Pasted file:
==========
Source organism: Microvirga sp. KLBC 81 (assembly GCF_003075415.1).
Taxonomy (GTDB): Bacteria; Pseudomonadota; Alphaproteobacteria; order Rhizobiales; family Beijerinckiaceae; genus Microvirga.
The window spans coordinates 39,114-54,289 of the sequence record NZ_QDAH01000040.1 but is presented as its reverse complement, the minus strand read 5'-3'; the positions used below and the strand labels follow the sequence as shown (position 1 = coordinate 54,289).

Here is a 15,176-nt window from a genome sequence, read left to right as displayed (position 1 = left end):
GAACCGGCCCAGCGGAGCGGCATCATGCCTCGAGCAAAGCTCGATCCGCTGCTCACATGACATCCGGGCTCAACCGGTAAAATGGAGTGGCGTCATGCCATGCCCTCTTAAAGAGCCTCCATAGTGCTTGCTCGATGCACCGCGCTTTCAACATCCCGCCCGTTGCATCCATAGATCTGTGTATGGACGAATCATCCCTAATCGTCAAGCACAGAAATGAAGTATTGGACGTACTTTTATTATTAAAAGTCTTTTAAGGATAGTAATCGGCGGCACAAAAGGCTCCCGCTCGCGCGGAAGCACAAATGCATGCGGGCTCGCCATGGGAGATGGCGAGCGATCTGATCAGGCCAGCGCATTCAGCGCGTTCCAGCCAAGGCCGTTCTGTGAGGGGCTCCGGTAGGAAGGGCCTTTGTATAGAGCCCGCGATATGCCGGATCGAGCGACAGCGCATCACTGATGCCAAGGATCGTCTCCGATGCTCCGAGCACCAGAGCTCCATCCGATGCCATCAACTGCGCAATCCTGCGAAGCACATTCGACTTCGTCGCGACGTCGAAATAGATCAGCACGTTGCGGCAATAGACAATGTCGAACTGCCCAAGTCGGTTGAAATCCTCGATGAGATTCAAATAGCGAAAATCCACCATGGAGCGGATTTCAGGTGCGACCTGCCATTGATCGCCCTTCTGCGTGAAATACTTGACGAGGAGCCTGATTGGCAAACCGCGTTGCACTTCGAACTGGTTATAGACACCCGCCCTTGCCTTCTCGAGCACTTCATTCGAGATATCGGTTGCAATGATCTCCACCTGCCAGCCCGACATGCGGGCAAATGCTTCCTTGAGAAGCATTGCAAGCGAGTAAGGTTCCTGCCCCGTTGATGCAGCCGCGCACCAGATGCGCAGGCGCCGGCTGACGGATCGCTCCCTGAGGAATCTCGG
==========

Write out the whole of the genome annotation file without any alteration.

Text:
Source organism: Microvirga sp. KLBC 81 (assembly GCF_003075415.1).
Taxonomy (GTDB): Bacteria; Pseudomonadota; Alphaproteobacteria; order Rhizobiales; family Beijerinckiaceae; genus Microvirga.
The window spans coordinates 39,114-54,289 of the sequence record NZ_QDAH01000040.1 but is presented as its reverse complement, the minus strand read 5'-3'; the positions used below and the strand labels follow the sequence as shown (position 1 = coordinate 54,289).

Here is a 15,176-nt window from a genome sequence, read left to right as displayed (position 1 = left end):
GAACCGGCCCAGCGGAGCGGCATCATGCCTCGAGCAAAGCTCGATCCGCTGCTCACATGACATCCGGGCTCAACCGGTAAAATGGAGTGGCGTCATGCCATGCCCTCTTAAAGAGCCTCCATAGTGCTTGCTCGATGCACCGCGCTTTCAACATCCCGCCCGTTGCATCCATAGATCTGTGTATGGACGAATCATCCCTAATCGTCAAGCACAGAAATGAAGTATTGGACGTACTTTTATTATTAAAAGTCTTTTAAGGATAGTAATCGGCGGCACAAAAGGCTCCCGCTCGCGCGGAAGCACAAATGCATGCGGGCTCGCCATGGGAGATGGCGAGCGATCTGATCAGGCCAGCGCATTCAGCGCGTTCCAGCCAAGGCCGTTCTGTGAGGGGCTCCGGTAGGAAGGGCCTTTGTATAGAGCCCGCGATATGCCGGATCGAGCGACAGCGCATCACTGATGCCAAGGATCGTCTCCGATGCTCCGAGCACCAGAGCTCCATCCGATGCCATCAACTGCGCAATCCTGCGAAGCACATTCGACTTCGTCGCGACGTCGAAATAGATCAGCACGTTGCGGCAATAGACAATGTCGAACTGCCCAAGTCGGTTGAAATCCTCGATGAGATTCAAATAGCGAAAATCCACCATGGAGCGGATTTCAGGTGCGACCTGCCATTGATCGCCCTTCTGCGTGAAATACTTGACGAGGAGCCTGATTGGCAAACCGCGTTGCACTTCGAACTGGTTATAGACACCCGCCCTTGCCTTCTCGAGCACTTCATTCGAGATATCGGTTGCAATGATCTCCACCTGCCAGCCCGACATGCGGGCAAATGCTTCCTTGAGAAGCATTGCAAGCGAGTAAGGTTCCTGCCCCGTTGATGCAGCCGCGCACCAGATGCGCAGGCGCCGGCTGACGGATCGCTCCCTGAGGAATCTCGG